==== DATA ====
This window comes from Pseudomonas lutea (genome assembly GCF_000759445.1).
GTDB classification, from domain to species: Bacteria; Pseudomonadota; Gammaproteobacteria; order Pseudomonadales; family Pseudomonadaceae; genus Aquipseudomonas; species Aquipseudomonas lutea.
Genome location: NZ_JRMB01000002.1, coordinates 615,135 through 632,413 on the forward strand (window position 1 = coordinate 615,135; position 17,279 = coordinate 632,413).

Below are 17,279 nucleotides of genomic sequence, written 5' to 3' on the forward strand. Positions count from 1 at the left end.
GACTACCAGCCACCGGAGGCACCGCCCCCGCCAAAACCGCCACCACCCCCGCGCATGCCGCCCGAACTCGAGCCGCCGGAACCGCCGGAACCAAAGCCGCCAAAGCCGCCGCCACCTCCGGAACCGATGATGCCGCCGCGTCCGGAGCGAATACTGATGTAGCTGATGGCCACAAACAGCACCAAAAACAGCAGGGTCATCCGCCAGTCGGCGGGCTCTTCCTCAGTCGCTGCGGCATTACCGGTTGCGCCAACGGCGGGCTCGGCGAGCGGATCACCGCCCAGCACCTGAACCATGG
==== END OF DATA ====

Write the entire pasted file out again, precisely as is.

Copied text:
This window comes from Pseudomonas lutea (genome assembly GCF_000759445.1).
GTDB classification, from domain to species: Bacteria; Pseudomonadota; Gammaproteobacteria; order Pseudomonadales; family Pseudomonadaceae; genus Aquipseudomonas; species Aquipseudomonas lutea.
Genome location: NZ_JRMB01000002.1, coordinates 615,135 through 632,413 on the forward strand (window position 1 = coordinate 615,135; position 17,279 = coordinate 632,413).

Below are 17,279 nucleotides of genomic sequence, written 5' to 3' on the forward strand. Positions count from 1 at the left end.
GACTACCAGCCACCGGAGGCACCGCCCCCGCCAAAACCGCCACCACCCCCGCGCATGCCGCCCGAACTCGAGCCGCCGGAACCGCCGGAACCAAAGCCGCCAAAGCCGCCGCCACCTCCGGAACCGATGATGCCGCCGCGTCCGGAGCGAATACTGATGTAGCTGATGGCCACAAACAGCACCAAAAACAGCAGGGTCATCCGCCAGTCGGCGGGCTCTTCCTCAGTCGCTGCGGCATTACCGGTTGCGCCAACGGCGGGCTCGGCGAGCGGATCACCGCCCAGCACCTGAACCATGG